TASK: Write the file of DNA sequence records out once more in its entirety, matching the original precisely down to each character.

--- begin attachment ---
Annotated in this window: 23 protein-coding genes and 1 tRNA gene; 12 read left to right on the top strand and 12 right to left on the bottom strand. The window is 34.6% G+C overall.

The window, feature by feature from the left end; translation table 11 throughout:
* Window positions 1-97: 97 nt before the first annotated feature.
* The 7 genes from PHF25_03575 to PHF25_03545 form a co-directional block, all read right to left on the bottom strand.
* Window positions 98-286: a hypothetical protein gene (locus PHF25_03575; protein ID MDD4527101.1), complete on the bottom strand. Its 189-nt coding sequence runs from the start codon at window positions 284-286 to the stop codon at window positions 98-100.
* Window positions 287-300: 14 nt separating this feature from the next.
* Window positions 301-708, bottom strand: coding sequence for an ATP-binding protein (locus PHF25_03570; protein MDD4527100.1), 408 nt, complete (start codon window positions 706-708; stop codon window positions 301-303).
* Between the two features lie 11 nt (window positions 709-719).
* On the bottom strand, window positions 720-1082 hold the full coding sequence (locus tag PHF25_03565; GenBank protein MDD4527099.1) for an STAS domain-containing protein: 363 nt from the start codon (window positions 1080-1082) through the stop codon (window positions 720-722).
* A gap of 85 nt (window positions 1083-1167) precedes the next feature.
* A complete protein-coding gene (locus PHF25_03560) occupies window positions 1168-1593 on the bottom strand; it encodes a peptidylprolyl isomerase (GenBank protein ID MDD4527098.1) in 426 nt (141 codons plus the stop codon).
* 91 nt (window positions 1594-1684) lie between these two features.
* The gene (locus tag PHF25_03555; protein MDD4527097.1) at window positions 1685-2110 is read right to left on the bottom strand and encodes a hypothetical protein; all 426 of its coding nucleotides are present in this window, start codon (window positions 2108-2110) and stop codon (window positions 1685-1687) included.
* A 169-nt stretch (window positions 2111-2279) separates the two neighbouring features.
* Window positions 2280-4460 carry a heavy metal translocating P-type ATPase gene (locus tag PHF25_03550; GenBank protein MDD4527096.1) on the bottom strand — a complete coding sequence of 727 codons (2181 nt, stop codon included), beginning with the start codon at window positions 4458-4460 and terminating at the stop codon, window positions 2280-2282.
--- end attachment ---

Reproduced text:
Annotated in this window: 23 protein-coding genes and 1 tRNA gene; 12 read left to right on the top strand and 12 right to left on the bottom strand. The window is 34.6% G+C overall.

The window, feature by feature from the left end; translation table 11 throughout:
* Window positions 1-97: 97 nt before the first annotated feature.
* The 7 genes from PHF25_03575 to PHF25_03545 form a co-directional block, all read right to left on the bottom strand.
* Window positions 98-286: a hypothetical protein gene (locus PHF25_03575; protein ID MDD4527101.1), complete on the bottom strand. Its 189-nt coding sequence runs from the start codon at window positions 284-286 to the stop codon at window positions 98-100.
* Window positions 287-300: 14 nt separating this feature from the next.
* Window positions 301-708, bottom strand: coding sequence for an ATP-binding protein (locus PHF25_03570; protein MDD4527100.1), 408 nt, complete (start codon window positions 706-708; stop codon window positions 301-303).
* Between the two features lie 11 nt (window positions 709-719).
* On the bottom strand, window positions 720-1082 hold the full coding sequence (locus tag PHF25_03565; GenBank protein MDD4527099.1) for an STAS domain-containing protein: 363 nt from the start codon (window positions 1080-1082) through the stop codon (window positions 720-722).
* A gap of 85 nt (window positions 1083-1167) precedes the next feature.
* A complete protein-coding gene (locus PHF25_03560) occupies window positions 1168-1593 on the bottom strand; it encodes a peptidylprolyl isomerase (GenBank protein ID MDD4527098.1) in 426 nt (141 codons plus the stop codon).
* 91 nt (window positions 1594-1684) lie between these two features.
* The gene (locus tag PHF25_03555; protein MDD4527097.1) at window positions 1685-2110 is read right to left on the bottom strand and encodes a hypothetical protein; all 426 of its coding nucleotides are present in this window, start codon (window positions 2108-2110) and stop codon (window positions 1685-1687) included.
* A 169-nt stretch (window positions 2111-2279) separates the two neighbouring features.
* Window positions 2280-4460 carry a heavy metal translocating P-type ATPase gene (locus tag PHF25_03550; GenBank protein MDD4527096.1) on the bottom strand — a complete coding sequence of 727 codons (2181 nt, stop codon included), beginning with the start codon at window positions 4458-4460 and terminating at the stop codon, window positions 2280-2282.